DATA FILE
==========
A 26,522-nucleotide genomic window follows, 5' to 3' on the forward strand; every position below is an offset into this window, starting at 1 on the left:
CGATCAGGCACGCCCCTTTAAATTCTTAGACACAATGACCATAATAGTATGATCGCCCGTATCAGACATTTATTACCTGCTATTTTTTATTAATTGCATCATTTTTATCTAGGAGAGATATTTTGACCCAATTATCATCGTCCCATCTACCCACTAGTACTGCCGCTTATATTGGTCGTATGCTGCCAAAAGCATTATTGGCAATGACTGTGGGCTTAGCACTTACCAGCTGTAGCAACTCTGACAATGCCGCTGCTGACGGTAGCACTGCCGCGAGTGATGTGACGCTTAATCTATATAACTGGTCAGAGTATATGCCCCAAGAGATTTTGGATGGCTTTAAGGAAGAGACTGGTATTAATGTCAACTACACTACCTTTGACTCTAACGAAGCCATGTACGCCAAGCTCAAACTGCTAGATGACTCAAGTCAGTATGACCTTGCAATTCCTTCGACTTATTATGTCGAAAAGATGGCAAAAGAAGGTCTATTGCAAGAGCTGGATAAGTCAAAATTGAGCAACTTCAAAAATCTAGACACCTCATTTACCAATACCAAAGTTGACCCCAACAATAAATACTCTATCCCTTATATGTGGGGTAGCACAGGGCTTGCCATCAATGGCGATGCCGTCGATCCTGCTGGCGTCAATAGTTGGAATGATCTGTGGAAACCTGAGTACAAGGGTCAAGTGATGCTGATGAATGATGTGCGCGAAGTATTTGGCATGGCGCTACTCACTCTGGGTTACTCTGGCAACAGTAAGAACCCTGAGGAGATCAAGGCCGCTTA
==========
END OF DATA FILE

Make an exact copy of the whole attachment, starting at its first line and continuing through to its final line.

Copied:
A 26,522-nucleotide genomic window follows, 5' to 3' on the forward strand; every position below is an offset into this window, starting at 1 on the left:
CGATCAGGCACGCCCCTTTAAATTCTTAGACACAATGACCATAATAGTATGATCGCCCGTATCAGACATTTATTACCTGCTATTTTTTATTAATTGCATCATTTTTATCTAGGAGAGATATTTTGACCCAATTATCATCGTCCCATCTACCCACTAGTACTGCCGCTTATATTGGTCGTATGCTGCCAAAAGCATTATTGGCAATGACTGTGGGCTTAGCACTTACCAGCTGTAGCAACTCTGACAATGCCGCTGCTGACGGTAGCACTGCCGCGAGTGATGTGACGCTTAATCTATATAACTGGTCAGAGTATATGCCCCAAGAGATTTTGGATGGCTTTAAGGAAGAGACTGGTATTAATGTCAACTACACTACCTTTGACTCTAACGAAGCCATGTACGCCAAGCTCAAACTGCTAGATGACTCAAGTCAGTATGACCTTGCAATTCCTTCGACTTATTATGTCGAAAAGATGGCAAAAGAAGGTCTATTGCAAGAGCTGGATAAGTCAAAATTGAGCAACTTCAAAAATCTAGACACCTCATTTACCAATACCAAAGTTGACCCCAACAATAAATACTCTATCCCTTATATGTGGGGTAGCACAGGGCTTGCCATCAATGGCGATGCCGTCGATCCTGCTGGCGTCAATAGTTGGAATGATCTGTGGAAACCTGAGTACAAGGGTCAAGTGATGCTGATGAATGATGTGCGCGAAGTATTTGGCATGGCGCTACTCACTCTGGGTTACTCTGGCAACAGTAAGAACCCTGAGGAGATCAAGGCCGCTTA